Discover The Diverse World of The CIA
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So who can be a CIA?
Pretty much anyone! Of course you have to meet the requirements and pass the exams, but you don’t have to be from an accounting background to begin with.
How can I know I am suited to internal audit?
There are certain skills that make a good internal auditor: you should be good at communication (you have to liaise with top management), have an understanding of how business works, and, of course, a strong aptitude for numbers.
Why become a CIA if accounting is not my background?
Most people go into the CIA because they see it as a strong career move, offering excellent prospects for promotion, higher salaries, professional respect, and the opportunity to understand the workings of an organization inside out.
So what does an internal auditor do?
Put at its most simple, as an internal auditor you add value and improve organization. The more complex answer is you evaluate and improve the effectiveness of risk management, control, and governance processes. If you like, you can consider yourself the “brains” of an organization, the one who knows how everything ticks, what is needed to make it work better and who helps steer strategy to protect and improve results. And while you get to liaise with management, you act independently of them and objectively, securing you a key role in how the organization functions.
Let’s take a look at a few examples of people who made the move into internal audit and why.
Before moving into internal audit, Steve worked as an airport bar manager, catering manager and in customer service. After becoming a global file transfer manager for Experian, he moved into internal audit for the company in 2013. He says:
“I’m understanding business processes I would never have had exposure to previously. And there’s the opportunity for travel as well, which is a big driver for me.”
After a degree in international business studies, a stint in the US army, and 15 years as a professional buyer during which time she liaised with internal auditors, Jennifer felt like a change. She says:
“I was always thinking about what the auditor would do, and then I thought, maybe I should just go for it.”
Laurie had degrees in engineering and law before joining Shell in engineering and operations roles in 1990. In 2012 she became Shell’s head of audit upstream and projects and technology, a role that has taken her to Russia and Nigeria. Laurie notes that former Shell chief executive Peter Voser was once himself the company’s group chief internal auditor, and she sees her move into internal audit as a way to bring change. She says:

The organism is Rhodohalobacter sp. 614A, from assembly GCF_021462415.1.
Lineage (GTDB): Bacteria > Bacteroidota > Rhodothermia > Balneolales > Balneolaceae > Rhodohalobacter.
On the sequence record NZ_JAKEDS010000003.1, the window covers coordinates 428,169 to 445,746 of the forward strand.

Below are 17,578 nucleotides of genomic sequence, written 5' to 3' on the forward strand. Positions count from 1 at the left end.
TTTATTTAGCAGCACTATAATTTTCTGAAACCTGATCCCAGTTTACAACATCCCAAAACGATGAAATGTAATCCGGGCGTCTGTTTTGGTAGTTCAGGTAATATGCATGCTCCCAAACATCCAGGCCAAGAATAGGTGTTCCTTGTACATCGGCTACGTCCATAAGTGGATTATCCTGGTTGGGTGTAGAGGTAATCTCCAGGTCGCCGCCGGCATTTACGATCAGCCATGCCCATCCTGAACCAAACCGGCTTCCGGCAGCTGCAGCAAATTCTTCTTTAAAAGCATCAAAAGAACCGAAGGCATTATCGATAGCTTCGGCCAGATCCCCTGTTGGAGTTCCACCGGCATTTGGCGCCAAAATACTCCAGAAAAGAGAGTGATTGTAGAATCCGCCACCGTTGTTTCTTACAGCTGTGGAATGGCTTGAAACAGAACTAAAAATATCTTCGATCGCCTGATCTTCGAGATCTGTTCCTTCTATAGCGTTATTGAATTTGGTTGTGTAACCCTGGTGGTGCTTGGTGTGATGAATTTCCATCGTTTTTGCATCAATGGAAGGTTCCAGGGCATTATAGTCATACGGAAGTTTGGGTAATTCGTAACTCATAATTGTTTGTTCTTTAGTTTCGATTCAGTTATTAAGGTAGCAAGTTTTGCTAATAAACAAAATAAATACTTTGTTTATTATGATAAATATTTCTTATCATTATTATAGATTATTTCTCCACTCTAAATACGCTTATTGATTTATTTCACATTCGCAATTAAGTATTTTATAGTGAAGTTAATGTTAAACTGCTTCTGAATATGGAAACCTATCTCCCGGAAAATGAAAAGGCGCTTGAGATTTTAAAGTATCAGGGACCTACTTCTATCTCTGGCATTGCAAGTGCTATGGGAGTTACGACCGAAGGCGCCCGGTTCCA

“I wanted to make a difference in the way auditees experience the audit process, to continue to improve that area. When I was being audited, I always thought I would like to have a go because there were aspects where I felt I could come in and make a difference.”
After seven years as an assistant professor of polymer engineering and 14 years at Shell in reservoir engineering, Walter Obendrauf became Shell’s audit manager for reserves and hydrocarbon maturation, joint ventures and new business development in 2012.
“I can learn what is going on all round the world in Shell and about other technical disciplines. I meet people at all levels, and it’s a job that gives great exposure to senior leadership.”
Become a CIA today and join an elite community of professionals! Here’s what it takes.
Blow, P. (2014) Outside Information
http://auditandrisk.org.uk/features/outside-information (Accessed July 2014)
Quinn, L. R. An Inside Look At Internal Auditors
http://www.investopedia.com/articles/financialcareers/08/internal-auditors.asp (Accessed July 2014)
Walker, G. (2010) What does internal audit do and why do they do it?
http://www.examiner.com/article/what-does-internal-audit-do-and-why-do-they-do-it (Accessed July 2014)
Mason, B. Internal Auditors in Demand
http://www.livecareer.com/jobs-tips/industry-type/accounting/internal-auditors-in-demand#.U3izZvmSys4 (Accessed July 2014)